““Such a knife can, in fact, easily be made by dashing a rounded piece of local shaley stone from the beach sharply on the ground, when it breaks along the bedding-plane, yielding a flake of the required form.”
V. Gordon Childe ‘Report on the excavations at Skara Brae’ 1929

These simple knives have been found to be remarkably effective as butchering tools. However, presumably because of the limited supply of quality stone (particularly in large blocks) available, many utensils – scrapers, awls, mattocks, shovels etc. – were made from bone (and in all probability wood, but that tends not to be preserved).

A ritual object?

The farmers of Skara Brae raised, mainly, cattle and sheep or goats, but they also kept pigs and dogs. They grew cereals – mainly barley, but some wheat. They also hunted the local wild animals, seabird eggs, and fish. Although no fishing equipment has been discovered, set into the floor of each house are watertight tanks which, it is conjectured, could have been used for keeping fish bait. They produced Grooved ware pottery, but there is no evidence of spinning or weaving. They also made jewellery (beads, pendants and pins) and objects which would appear to be gaming pieces. Some walling stones have been decorated with geometric, carved, patterns, which may have been coloured originally – ‘paint pots’, made from oyster shells, whale vertebrae and stone, were found. Also found were some, abstract, objects which may have had a ritual purpose. Professor Childe thought that the settlement was abandoned after being overwhelmed by storm blown sand. The evidence, however, appears to render this theory unlikely. The reason Skara Brae fell into disuse is not known with certainty.

Since the winter of 1937/8 (when a settlement was discovered at Rinyo, on Rousay), other stone built villages, similar in character but not as well preserved as Skara Brae, have been found in the Orkneys. Of even earlier date than these villages are two houses at Knap of Howar, on Papa Westray.


“Probably the oldest standing stone houses in north-west Europe”.
Historic Scotland
Photograph courtesy of Westray Digital Art.

After the buildings' presence had been revealed by gales, the local landowner, William Traill (with his colleague William Kirkness), began excavating the site in 1929. In 1937 it was taken into State guardianship, and a protective sea-wall was built. Further excavation was carried out, in 1973 and 1975, by Anna Ritchie. Radiocarbon dating of samples taken during this excavation has revealed the antiquity of the site – it was occupied between about 3600 BC and 3100 BC. The existing houses (Period II) replaced previous structures (Period I) during that time. These Period II houses were not built on exactly the same spot as those of Period I, but were built on a layer of midden associated with them. They are free-standing buildings, having an inner and outer dry-stone wall, with midden filled cavity. In fact, the outer wall is laid on top of the midden layer, whilst the inner is laid on the natural clay surface (a difference of some 0.34 metres). The midden cleared from the interior of the houses was, presumably, used in the cavity fill. In the larger of the two (house 1), the walls average about 1.5 metres thick, in the smaller (house 2) it’s about 1 metre. The houses are connected by a passage where they butt against each other. Although they are referred to as houses, these two buildings made up a single farmstead. It seems likely that house 1 was, primarily, the living area, whilst house 2 was a workshop and storage area. Both are partitioned by upright stone slabs. House 1 is divided into two rooms – in the innermost is a hearth, and there was a massive stone quern. House 2 is divided into three rooms – the central one having a hearth, whilst the innermost has several storage cells recessed into the walls. Amongst the potsherds found on the site were examples of ‘Unstan ware’ (a precursor of Grooved ware). In British Archaeology (Issue no 52, April 2000) Anna Ritchie writes:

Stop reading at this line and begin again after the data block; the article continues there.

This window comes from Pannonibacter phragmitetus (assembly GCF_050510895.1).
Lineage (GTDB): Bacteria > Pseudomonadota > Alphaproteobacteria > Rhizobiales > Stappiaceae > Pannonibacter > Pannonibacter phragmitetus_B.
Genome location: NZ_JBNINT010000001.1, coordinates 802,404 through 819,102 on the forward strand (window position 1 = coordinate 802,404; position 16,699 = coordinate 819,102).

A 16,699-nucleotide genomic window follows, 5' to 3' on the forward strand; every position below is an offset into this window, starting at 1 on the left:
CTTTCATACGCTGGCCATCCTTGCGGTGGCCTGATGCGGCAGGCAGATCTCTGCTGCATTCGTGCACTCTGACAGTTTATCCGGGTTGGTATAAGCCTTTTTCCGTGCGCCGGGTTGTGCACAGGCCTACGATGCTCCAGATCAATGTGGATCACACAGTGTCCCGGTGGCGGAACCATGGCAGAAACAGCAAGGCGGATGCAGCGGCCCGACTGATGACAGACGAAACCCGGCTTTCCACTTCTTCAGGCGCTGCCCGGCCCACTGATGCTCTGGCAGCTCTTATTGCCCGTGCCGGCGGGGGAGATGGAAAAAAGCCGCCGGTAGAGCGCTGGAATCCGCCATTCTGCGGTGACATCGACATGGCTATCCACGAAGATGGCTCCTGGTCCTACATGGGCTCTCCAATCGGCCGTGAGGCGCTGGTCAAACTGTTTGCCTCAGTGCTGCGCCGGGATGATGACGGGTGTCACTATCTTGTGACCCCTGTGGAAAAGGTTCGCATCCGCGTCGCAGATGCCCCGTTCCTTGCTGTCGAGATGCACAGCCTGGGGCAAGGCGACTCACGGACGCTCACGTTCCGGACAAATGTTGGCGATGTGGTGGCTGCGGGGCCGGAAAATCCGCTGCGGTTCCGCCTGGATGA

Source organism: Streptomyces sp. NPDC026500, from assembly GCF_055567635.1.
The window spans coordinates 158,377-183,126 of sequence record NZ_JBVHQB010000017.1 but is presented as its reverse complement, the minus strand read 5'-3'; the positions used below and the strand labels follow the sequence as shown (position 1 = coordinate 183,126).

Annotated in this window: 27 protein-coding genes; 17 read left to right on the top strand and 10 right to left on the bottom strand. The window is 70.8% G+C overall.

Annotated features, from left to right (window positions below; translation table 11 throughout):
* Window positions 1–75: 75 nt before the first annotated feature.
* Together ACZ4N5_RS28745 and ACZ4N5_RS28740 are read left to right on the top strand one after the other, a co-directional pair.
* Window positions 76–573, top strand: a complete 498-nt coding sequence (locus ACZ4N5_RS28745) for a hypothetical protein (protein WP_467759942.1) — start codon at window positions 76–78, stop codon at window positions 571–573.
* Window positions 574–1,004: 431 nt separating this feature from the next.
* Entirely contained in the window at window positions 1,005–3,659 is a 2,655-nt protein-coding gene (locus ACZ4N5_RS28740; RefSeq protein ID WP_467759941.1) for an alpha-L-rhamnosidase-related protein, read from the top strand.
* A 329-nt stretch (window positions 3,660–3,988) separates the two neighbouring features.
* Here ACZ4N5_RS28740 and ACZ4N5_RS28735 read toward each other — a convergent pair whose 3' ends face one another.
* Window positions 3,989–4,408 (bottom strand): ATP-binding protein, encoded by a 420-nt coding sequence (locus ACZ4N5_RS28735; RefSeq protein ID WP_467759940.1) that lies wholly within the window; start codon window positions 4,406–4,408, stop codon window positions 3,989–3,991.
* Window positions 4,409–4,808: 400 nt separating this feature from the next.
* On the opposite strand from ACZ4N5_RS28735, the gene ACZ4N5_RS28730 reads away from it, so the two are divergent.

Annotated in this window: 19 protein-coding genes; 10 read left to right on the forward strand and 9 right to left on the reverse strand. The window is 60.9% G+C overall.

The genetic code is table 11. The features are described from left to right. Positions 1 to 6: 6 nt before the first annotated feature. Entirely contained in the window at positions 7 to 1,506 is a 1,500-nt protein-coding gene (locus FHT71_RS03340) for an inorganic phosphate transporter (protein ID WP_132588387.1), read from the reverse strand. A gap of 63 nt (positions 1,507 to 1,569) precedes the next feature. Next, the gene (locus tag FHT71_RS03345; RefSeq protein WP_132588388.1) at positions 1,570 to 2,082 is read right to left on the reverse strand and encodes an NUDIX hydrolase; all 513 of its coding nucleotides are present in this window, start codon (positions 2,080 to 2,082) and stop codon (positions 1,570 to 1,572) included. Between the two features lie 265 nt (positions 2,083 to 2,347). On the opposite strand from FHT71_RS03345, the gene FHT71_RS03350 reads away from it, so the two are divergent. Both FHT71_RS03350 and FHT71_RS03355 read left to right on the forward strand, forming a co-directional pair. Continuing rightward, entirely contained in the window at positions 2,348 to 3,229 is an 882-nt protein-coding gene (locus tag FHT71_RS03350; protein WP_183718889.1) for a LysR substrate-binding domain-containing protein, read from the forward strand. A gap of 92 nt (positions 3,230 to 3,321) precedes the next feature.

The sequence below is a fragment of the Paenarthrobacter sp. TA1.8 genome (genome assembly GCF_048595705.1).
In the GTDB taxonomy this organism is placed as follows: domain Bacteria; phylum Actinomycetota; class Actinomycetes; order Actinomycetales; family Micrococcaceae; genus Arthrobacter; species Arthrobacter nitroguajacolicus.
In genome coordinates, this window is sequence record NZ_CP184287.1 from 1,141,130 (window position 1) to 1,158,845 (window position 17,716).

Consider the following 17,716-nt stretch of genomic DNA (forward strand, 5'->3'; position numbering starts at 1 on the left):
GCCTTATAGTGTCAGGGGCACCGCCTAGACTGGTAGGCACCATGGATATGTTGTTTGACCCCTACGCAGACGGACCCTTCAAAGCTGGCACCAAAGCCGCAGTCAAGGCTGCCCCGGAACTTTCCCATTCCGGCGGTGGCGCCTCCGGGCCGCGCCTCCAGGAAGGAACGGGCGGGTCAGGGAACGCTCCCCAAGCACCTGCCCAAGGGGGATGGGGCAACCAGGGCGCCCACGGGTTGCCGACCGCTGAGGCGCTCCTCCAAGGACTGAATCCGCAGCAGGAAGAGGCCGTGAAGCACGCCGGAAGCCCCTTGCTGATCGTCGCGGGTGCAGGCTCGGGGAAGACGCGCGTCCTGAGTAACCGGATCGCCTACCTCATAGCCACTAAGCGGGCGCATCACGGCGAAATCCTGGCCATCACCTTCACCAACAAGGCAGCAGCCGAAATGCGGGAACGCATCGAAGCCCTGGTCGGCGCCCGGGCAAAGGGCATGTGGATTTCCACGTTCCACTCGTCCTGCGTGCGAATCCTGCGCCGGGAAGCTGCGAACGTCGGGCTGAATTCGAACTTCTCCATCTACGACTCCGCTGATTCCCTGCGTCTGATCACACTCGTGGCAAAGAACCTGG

“I remember how excited I was when I first held a sherd of the Unstan ware in my hand. It was the first time this distinctive pottery had been found on a domestic site - previously it had only come from tombs. It was dark, and quite thin and finely decorated. The interesting thing was that whereas the pots from chambered tombs were thick and heavy, the domestic pots were really quite dainty with thin walls. It was fine tableware.”

It appears that the buildings were abandoned ruins before they were covered by wind-blown sand. However, before they were abandoned, it looks like house 2 had been deliberately sealed up because its walls had begun to collapse.

Found on Worm’s Head, Rhossili, Gower.
Found by Framework Archaeology, on the site of Terminal 5, Heathrow.
Looking like a Great War battlefield, Grimes Graves covers an area of some 7.6 hectares (although excavations suggest that a larger area was originally mined). More than 400 shafts – up to 12 metres deep, with radiating galleries at the bottom – are known to have been dug. Mining at the site began c.3000 BC, and continued for 500–1000 years. It was named Grim’s Graves (meaning, the god, Grim’s quarries) by the Anglo-Saxons.
Found in the River Thames at Hedsor, Buckinghamshire. Generally known as ‘Peterborough ware’, this bowl is, more specifically, in ‘Mortlake style’.
Photograph courtesy of the British Museum.